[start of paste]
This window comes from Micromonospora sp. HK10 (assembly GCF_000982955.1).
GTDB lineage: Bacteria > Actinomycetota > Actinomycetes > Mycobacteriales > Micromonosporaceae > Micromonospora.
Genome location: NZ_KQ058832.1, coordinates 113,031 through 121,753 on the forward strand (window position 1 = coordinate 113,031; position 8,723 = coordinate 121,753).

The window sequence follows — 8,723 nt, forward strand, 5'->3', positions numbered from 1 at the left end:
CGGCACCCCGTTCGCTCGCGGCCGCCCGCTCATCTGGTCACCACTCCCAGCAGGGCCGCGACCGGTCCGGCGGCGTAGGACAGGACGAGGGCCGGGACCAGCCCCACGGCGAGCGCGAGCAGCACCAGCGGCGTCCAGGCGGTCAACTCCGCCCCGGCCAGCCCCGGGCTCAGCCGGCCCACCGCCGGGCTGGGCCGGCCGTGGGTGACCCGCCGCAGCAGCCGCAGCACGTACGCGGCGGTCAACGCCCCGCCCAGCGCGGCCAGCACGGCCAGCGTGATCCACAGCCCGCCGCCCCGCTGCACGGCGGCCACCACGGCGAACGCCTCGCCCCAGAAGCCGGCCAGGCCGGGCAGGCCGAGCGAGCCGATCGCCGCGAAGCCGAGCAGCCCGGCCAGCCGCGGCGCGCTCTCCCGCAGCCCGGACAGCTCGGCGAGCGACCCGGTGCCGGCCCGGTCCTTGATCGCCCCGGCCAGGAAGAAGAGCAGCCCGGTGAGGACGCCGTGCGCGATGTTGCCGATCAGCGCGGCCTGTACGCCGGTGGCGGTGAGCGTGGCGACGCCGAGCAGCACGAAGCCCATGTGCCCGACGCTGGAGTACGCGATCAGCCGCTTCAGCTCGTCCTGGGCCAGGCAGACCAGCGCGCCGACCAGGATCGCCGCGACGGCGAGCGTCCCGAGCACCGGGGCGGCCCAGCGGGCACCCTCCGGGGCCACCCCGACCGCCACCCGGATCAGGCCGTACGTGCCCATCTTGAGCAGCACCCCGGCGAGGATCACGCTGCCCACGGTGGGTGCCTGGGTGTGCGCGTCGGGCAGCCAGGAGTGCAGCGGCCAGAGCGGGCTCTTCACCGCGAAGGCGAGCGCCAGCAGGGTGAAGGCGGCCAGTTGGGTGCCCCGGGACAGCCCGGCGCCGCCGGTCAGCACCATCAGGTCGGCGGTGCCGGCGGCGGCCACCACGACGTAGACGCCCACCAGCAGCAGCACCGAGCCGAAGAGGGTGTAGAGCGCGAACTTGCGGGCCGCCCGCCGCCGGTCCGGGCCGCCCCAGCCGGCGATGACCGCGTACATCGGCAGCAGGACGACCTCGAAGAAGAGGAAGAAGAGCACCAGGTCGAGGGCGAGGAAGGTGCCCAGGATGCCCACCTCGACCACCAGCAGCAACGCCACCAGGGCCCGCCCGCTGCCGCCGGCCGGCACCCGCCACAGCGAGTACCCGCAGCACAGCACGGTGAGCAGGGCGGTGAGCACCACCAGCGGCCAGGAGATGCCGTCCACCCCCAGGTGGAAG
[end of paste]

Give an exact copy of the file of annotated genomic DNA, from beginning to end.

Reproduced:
This window comes from Micromonospora sp. HK10 (assembly GCF_000982955.1).
GTDB lineage: Bacteria > Actinomycetota > Actinomycetes > Mycobacteriales > Micromonosporaceae > Micromonospora.
Genome location: NZ_KQ058832.1, coordinates 113,031 through 121,753 on the forward strand (window position 1 = coordinate 113,031; position 8,723 = coordinate 121,753).

The window sequence follows — 8,723 nt, forward strand, 5'->3', positions numbered from 1 at the left end:
CGGCACCCCGTTCGCTCGCGGCCGCCCGCTCATCTGGTCACCACTCCCAGCAGGGCCGCGACCGGTCCGGCGGCGTAGGACAGGACGAGGGCCGGGACCAGCCCCACGGCGAGCGCGAGCAGCACCAGCGGCGTCCAGGCGGTCAACTCCGCCCCGGCCAGCCCCGGGCTCAGCCGGCCCACCGCCGGGCTGGGCCGGCCGTGGGTGACCCGCCGCAGCAGCCGCAGCACGTACGCGGCGGTCAACGCCCCGCCCAGCGCGGCCAGCACGGCCAGCGTGATCCACAGCCCGCCGCCCCGCTGCACGGCGGCCACCACGGCGAACGCCTCGCCCCAGAAGCCGGCCAGGCCGGGCAGGCCGAGCGAGCCGATCGCCGCGAAGCCGAGCAGCCCGGCCAGCCGCGGCGCGCTCTCCCGCAGCCCGGACAGCTCGGCGAGCGACCCGGTGCCGGCCCGGTCCTTGATCGCCCCGGCCAGGAAGAAGAGCAGCCCGGTGAGGACGCCGTGCGCGATGTTGCCGATCAGCGCGGCCTGTACGCCGGTGGCGGTGAGCGTGGCGACGCCGAGCAGCACGAAGCCCATGTGCCCGACGCTGGAGTACGCGATCAGCCGCTTCAGCTCGTCCTGGGCCAGGCAGACCAGCGCGCCGACCAGGATCGCCGCGACGGCGAGCGTCCCGAGCACCGGGGCGGCCCAGCGGGCACCCTCCGGGGCCACCCCGACCGCCACCCGGATCAGGCCGTACGTGCCCATCTTGAGCAGCACCCCGGCGAGGATCACGCTGCCCACGGTGGGTGCCTGGGTGTGCGCGTCGGGCAGCCAGGAGTGCAGCGGCCAGAGCGGGCTCTTCACCGCGAAGGCGAGCGCCAGCAGGGTGAAGGCGGCCAGTTGGGTGCCCCGGGACAGCCCGGCGCCGCCGGTCAGCACCATCAGGTCGGCGGTGCCGGCGGCGGCCACCACGACGTAGACGCCCACCAGCAGCAGCACCGAGCCGAAGAGGGTGTAGAGCGCGAACTTGCGGGCCGCCCGCCGCCGGTCCGGGCCGCCCCAGCCGGCGATGACCGCGTACATCGGCAGCAGGACGACCTCGAAGAAGAGGAAGAAGAGCACCAGGTCGAGGGCGAGGAAGGTGCCCAGGATGCCCACCTCGACCACCAGCAGCAACGCCACCAGGGCCCGCCCGCTGCCGCCGGCCGGCACCCGCCACAGCGAGTACCCGCAGCACAGCACGGTGAGCAGGGCGGTGAGCACCACCAGCGGCCAGGAGATGCCGTCCACCCCCAGGTGGAAG